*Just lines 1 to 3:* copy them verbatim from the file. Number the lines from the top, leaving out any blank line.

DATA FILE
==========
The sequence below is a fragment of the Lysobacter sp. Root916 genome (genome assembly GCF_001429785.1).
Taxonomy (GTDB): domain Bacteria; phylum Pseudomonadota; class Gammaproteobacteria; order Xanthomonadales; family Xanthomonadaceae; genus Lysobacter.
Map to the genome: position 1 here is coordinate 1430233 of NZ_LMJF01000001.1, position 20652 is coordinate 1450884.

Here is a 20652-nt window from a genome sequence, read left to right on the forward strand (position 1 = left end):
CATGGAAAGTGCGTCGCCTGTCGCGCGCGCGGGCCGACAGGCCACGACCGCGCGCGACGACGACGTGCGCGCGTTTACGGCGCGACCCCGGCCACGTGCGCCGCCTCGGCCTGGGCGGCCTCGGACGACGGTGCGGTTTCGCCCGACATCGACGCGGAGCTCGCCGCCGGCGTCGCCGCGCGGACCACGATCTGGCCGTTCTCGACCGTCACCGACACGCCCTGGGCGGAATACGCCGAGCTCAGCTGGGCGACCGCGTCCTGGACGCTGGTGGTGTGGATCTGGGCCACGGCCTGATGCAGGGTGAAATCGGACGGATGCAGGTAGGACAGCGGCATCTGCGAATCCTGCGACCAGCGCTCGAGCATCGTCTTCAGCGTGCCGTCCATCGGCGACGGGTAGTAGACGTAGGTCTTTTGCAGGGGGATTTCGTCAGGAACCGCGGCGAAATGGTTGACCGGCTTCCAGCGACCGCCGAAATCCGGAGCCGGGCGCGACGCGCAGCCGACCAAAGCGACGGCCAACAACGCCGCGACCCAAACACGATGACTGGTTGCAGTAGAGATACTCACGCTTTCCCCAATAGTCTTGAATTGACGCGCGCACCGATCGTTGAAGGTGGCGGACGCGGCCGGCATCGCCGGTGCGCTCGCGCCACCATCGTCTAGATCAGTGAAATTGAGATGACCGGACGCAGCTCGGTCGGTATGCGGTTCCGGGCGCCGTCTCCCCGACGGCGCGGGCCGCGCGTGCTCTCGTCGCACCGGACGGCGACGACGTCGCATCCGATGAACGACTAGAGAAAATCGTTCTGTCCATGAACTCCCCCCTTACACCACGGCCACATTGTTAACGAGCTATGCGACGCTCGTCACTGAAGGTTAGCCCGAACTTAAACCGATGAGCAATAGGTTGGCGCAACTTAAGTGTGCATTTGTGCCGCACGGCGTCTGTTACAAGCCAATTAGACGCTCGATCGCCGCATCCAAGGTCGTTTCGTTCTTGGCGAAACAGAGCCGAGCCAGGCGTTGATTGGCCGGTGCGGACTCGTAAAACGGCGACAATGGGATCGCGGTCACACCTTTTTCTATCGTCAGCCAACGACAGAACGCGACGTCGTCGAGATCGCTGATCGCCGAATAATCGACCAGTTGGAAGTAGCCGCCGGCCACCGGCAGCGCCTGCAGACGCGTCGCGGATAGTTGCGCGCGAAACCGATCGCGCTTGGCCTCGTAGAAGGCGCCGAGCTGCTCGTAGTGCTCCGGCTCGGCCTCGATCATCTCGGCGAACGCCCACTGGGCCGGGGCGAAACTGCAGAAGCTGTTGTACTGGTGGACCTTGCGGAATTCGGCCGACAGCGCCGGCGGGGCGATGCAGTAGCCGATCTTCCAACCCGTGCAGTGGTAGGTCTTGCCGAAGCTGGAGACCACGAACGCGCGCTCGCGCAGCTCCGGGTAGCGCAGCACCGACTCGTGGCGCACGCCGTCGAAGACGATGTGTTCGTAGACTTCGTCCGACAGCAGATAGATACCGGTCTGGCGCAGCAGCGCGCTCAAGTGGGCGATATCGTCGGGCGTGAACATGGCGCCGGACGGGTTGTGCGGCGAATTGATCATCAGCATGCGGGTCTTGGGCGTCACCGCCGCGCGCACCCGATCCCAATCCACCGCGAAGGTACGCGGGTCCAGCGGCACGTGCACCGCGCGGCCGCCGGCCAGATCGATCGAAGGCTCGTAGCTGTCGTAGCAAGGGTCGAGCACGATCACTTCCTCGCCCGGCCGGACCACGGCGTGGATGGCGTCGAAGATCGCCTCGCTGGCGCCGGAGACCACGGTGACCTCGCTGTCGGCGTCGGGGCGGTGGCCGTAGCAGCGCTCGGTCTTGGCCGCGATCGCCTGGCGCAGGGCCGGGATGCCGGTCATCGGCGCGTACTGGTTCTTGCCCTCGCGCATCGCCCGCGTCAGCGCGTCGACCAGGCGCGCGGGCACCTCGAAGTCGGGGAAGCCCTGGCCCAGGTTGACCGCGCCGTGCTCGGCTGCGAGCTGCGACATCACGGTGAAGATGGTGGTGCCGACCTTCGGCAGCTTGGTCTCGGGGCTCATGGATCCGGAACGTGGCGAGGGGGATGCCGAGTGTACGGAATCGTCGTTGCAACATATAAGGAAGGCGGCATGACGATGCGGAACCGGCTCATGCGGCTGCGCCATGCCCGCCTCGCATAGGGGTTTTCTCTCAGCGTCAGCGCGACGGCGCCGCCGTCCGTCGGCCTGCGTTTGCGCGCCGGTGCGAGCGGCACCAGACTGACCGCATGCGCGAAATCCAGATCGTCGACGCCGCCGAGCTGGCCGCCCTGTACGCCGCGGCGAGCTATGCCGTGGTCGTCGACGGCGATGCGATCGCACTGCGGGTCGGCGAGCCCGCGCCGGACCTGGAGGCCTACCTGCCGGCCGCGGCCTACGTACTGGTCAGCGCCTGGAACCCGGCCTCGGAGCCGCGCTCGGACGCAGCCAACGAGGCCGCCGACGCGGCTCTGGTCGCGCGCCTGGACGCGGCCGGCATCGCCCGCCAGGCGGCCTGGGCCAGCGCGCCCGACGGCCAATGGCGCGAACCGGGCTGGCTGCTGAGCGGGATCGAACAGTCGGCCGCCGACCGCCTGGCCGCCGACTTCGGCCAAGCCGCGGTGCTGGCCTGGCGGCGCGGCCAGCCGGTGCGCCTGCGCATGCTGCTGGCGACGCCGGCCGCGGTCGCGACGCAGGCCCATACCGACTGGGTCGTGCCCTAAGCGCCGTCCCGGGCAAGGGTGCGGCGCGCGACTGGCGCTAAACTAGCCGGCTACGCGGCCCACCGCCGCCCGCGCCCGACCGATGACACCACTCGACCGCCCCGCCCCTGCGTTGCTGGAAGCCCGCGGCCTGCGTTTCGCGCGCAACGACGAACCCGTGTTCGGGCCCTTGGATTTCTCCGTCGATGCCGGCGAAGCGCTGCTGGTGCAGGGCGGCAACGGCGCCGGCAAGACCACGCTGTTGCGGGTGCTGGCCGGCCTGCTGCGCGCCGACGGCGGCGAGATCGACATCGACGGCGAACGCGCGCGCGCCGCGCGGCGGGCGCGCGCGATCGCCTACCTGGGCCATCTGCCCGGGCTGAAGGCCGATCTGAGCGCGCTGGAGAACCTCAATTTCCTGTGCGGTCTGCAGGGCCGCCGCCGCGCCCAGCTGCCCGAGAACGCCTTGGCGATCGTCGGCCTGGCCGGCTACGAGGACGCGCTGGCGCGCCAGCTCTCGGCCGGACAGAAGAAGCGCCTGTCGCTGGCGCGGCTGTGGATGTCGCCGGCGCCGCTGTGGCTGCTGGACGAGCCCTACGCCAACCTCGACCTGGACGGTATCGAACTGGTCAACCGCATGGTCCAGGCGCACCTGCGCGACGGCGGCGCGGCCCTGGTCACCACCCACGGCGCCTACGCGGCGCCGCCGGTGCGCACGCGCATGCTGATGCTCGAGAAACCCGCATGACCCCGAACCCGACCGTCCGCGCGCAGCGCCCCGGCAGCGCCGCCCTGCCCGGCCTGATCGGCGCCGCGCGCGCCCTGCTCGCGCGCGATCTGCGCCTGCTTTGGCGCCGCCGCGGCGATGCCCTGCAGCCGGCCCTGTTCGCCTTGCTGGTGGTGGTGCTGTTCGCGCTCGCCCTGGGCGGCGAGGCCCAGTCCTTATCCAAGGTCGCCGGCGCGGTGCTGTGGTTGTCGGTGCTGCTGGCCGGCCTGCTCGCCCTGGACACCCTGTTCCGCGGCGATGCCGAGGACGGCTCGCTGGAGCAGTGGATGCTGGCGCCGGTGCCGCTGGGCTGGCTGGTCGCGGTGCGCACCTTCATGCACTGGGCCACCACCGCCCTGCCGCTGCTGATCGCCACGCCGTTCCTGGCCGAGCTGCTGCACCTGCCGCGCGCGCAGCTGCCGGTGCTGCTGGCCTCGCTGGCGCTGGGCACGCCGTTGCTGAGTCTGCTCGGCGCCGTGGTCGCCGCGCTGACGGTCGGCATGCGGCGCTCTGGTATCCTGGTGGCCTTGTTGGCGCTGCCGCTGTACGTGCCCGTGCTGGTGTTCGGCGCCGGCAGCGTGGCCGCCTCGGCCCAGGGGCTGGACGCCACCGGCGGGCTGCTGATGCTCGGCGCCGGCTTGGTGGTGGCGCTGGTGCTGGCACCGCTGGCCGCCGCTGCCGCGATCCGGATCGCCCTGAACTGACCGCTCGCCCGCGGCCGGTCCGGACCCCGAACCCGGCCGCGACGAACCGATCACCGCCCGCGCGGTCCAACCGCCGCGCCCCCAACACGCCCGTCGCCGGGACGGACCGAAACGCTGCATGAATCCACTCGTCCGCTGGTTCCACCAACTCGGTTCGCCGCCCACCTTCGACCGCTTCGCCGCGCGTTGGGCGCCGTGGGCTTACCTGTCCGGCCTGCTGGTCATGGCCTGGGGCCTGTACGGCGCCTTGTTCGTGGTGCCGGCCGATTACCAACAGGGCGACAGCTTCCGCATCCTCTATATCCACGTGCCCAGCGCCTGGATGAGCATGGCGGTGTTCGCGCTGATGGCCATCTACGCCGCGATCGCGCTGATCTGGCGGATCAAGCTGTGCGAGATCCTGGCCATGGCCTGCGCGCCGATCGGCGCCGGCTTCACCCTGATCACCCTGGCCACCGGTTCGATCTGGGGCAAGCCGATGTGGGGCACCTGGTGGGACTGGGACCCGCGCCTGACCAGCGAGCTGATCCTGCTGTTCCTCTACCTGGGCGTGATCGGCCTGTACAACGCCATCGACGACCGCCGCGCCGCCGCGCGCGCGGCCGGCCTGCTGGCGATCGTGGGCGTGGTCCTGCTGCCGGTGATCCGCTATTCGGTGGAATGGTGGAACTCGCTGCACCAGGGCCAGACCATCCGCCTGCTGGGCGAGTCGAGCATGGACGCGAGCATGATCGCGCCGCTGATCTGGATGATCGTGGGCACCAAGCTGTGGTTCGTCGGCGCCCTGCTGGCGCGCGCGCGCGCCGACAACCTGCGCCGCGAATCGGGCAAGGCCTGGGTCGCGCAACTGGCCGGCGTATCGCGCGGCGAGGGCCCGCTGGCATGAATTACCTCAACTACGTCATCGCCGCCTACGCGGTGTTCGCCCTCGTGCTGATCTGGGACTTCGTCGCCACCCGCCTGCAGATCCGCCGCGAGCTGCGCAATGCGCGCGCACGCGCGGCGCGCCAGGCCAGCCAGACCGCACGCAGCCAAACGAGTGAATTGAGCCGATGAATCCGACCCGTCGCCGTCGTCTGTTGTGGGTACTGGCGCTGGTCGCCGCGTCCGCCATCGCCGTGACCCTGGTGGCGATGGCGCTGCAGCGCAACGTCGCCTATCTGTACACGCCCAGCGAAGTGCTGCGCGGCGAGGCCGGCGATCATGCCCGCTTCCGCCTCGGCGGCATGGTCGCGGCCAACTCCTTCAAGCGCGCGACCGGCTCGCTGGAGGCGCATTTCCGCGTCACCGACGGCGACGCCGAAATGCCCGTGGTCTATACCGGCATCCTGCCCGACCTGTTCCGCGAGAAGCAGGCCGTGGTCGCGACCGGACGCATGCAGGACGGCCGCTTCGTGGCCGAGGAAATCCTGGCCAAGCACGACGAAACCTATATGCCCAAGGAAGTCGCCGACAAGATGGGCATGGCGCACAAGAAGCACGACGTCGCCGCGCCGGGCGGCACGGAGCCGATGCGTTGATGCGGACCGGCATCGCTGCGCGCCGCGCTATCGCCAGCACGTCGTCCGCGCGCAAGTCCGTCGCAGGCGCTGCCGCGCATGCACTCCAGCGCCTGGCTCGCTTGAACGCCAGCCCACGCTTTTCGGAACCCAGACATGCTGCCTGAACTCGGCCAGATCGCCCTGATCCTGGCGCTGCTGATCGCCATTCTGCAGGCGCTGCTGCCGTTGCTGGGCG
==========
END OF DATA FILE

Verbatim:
The sequence below is a fragment of the Lysobacter sp. Root916 genome (genome assembly GCF_001429785.1).
Taxonomy (GTDB): domain Bacteria; phylum Pseudomonadota; class Gammaproteobacteria; order Xanthomonadales; family Xanthomonadaceae; genus Lysobacter.
Map to the genome: position 1 here is coordinate 1430233 of NZ_LMJF01000001.1, position 20652 is coordinate 1450884.